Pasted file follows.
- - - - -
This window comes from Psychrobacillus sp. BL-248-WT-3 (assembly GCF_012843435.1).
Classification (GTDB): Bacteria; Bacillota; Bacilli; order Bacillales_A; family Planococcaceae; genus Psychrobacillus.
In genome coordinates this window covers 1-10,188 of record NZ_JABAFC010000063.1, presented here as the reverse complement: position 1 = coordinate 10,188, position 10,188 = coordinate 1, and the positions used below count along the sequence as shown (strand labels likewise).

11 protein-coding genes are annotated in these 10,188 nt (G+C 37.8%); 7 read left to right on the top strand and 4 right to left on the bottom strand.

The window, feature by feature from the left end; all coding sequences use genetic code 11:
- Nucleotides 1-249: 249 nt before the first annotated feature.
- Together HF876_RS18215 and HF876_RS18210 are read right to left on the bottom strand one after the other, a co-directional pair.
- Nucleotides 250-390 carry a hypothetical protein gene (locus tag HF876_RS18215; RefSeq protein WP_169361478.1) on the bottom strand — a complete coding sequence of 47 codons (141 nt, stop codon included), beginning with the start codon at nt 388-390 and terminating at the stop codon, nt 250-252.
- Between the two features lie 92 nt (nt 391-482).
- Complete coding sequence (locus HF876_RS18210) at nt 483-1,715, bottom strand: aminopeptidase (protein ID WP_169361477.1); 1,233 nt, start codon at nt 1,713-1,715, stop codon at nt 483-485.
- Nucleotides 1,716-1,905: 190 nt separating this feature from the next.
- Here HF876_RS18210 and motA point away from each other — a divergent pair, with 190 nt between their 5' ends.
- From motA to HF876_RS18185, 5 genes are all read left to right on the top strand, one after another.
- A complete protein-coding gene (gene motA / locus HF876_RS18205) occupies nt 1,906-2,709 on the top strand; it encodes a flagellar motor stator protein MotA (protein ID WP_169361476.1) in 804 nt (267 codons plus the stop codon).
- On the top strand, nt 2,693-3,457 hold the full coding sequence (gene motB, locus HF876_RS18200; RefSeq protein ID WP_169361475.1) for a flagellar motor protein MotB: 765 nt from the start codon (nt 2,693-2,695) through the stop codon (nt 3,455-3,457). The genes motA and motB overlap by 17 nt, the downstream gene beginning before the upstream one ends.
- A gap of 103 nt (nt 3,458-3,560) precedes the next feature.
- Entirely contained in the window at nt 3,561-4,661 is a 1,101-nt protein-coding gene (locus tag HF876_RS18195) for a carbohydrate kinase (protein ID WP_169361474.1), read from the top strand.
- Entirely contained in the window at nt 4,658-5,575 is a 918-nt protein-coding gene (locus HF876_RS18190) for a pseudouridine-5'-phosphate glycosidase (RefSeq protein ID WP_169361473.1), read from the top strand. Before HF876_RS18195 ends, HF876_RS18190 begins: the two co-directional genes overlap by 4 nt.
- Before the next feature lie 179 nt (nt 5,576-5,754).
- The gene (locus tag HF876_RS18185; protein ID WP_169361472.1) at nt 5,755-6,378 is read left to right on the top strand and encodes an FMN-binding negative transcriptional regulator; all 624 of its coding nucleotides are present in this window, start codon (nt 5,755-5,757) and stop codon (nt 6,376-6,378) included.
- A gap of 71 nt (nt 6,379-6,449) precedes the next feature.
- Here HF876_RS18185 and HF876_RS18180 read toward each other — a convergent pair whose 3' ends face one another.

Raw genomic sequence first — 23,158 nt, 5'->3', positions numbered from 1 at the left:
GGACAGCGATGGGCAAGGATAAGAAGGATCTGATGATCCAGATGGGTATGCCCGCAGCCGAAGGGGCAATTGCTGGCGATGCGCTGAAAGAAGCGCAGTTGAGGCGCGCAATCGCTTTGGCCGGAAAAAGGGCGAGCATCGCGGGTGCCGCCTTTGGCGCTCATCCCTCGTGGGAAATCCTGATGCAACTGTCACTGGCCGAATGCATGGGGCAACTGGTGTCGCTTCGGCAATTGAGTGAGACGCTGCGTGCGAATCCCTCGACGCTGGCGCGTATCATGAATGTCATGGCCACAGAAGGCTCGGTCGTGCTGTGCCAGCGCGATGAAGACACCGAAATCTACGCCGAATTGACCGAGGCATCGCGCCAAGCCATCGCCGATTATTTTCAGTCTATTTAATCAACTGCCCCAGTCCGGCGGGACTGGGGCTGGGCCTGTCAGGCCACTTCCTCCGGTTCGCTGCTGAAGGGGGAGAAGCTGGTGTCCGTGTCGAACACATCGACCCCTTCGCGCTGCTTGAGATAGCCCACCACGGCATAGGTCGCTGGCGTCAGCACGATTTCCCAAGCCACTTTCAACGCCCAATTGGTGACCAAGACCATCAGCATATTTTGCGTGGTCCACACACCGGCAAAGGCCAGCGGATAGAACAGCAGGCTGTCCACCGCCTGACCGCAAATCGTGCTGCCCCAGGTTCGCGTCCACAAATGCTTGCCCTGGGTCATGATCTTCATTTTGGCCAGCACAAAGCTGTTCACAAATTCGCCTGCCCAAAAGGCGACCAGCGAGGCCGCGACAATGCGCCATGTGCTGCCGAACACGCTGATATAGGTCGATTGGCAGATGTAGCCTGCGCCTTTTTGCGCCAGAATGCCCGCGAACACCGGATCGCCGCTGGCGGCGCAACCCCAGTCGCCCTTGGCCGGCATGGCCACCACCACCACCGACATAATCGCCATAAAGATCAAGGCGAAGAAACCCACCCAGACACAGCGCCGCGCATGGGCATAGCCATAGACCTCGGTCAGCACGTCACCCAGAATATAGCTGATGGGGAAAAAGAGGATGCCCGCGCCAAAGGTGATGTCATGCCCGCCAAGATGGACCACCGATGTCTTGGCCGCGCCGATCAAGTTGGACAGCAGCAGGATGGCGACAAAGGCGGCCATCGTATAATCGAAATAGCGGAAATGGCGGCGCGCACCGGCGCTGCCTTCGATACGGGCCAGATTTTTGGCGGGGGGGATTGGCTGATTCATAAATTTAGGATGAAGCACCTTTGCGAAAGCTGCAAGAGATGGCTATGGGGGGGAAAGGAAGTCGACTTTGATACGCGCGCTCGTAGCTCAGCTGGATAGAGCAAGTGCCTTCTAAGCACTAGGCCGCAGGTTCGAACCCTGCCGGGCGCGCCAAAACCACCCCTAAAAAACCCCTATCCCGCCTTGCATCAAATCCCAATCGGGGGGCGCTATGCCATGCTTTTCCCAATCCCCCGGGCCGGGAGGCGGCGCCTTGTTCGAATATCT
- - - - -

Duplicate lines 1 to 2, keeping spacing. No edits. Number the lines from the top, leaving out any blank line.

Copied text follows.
This window comes from Psychrobacillus sp. BL-248-WT-3 (assembly GCF_012843435.1).
Classification (GTDB): Bacteria; Bacillota; Bacilli; order Bacillales_A; family Planococcaceae; genus Psychrobacillus.